Over Wintering Pests
With Fall fast approaching, pests that have wandered away to gather food and got into the mating season are now looking for safe places to hide in time for Winter. For the most part the insects that invade your home are only seeking shelter. So the Fall season now becomes “home-coming” for these overwintering pests.
Homeowners should consider undertaking measures as early as now to prevent overwintering pests from invading their homes.
The most common overwintering pests that are normally seen during this season are stink bugs, mice, asian lady beetles, boxelder bugs and winged-termites.
Insects invading your home don’t reproduce during winter. Many won’t even survive. Those that do, however, will awaken from their long winter’s nap as they encounter warmer temperatures, which is why you’ll often be surprised by scampering insects on a sunny day in the middle of winter.
Most insects have trouble regulating their body moisture, so they reside in damp places. This is why you’ll encounter many fall invaders, like elm leaf beetles, spiders, millipedes or crickets, in the basement. Keeping your basement as dry as possible will help reduce the number of pests looking for a damp spot to spend the winter.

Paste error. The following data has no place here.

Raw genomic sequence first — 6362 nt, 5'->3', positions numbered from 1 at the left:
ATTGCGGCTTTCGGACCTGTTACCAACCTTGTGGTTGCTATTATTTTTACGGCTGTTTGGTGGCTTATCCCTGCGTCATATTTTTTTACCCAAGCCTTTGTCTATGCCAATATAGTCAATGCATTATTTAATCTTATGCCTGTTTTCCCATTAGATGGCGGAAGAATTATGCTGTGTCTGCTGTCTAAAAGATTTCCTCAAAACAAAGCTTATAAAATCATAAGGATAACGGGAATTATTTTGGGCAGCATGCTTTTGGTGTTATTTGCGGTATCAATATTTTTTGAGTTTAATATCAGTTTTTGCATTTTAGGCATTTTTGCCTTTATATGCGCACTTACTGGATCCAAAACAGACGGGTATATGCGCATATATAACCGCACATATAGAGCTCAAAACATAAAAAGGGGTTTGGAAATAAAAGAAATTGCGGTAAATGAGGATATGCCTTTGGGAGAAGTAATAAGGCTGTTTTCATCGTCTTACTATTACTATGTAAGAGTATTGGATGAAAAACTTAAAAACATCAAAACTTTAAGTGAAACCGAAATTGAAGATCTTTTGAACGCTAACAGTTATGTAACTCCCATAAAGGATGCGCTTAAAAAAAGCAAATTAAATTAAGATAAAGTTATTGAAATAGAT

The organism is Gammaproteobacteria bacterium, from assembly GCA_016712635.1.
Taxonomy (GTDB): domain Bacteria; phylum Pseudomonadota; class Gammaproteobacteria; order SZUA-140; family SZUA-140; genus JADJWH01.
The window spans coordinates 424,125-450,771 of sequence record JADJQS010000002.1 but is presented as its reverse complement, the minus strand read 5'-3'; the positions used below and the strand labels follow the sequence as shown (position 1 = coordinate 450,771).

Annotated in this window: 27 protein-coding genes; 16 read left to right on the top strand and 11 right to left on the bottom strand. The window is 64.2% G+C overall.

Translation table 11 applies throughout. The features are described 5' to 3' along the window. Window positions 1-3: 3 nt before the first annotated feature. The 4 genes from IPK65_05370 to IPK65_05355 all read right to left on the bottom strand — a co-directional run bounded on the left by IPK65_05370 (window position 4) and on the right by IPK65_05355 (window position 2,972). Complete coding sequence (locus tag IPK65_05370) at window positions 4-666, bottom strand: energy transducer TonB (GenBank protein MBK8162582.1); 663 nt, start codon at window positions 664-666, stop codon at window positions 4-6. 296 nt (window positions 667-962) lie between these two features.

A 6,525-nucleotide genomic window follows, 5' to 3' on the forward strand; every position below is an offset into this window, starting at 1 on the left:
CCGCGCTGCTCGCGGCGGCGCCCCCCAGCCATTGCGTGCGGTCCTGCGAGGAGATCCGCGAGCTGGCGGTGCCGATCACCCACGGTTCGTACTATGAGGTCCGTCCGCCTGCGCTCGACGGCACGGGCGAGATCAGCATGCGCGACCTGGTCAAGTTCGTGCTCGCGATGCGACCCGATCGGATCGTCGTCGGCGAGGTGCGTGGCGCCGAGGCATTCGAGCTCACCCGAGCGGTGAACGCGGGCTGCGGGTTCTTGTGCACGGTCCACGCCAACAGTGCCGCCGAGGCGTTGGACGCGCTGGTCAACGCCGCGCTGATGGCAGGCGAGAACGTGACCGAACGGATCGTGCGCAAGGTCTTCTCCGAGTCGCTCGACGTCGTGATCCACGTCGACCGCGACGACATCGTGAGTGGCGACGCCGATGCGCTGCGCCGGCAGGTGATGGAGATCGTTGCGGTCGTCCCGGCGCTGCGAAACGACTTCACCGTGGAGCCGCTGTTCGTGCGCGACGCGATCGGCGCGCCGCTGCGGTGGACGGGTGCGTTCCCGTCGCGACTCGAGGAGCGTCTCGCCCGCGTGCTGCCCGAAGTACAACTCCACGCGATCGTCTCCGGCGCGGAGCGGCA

In living quarters, you’ll often encounter moisture-craving insects in the kitchen and bathroom. It’s not uncommon to discover centipedes, ants, or earwigs in the kitchen or bathroom sink. Make sinks less appealing by wiping them out with a towel after their final nightly use.
To prevent overwintering pests this fall, the following measures are very important to accomplish as soon as possible:
Inspect the house and yard for potential areas for pests to hide.
Check for cracks or holes where mice and other insects can get through your house.
Remove yard debris such as firewood, piles of unused construction materials, old and damaged furniture.
Repair torn screens.
Seal cracks with high quality silicone or silicone-latex caulk.
Fill holes with cement or around utilities with steel wool and install door sweeps on exterior entrances.
If you suspect an infestation, a qualified pest management professional can evaluate the problem and recommend an action plan.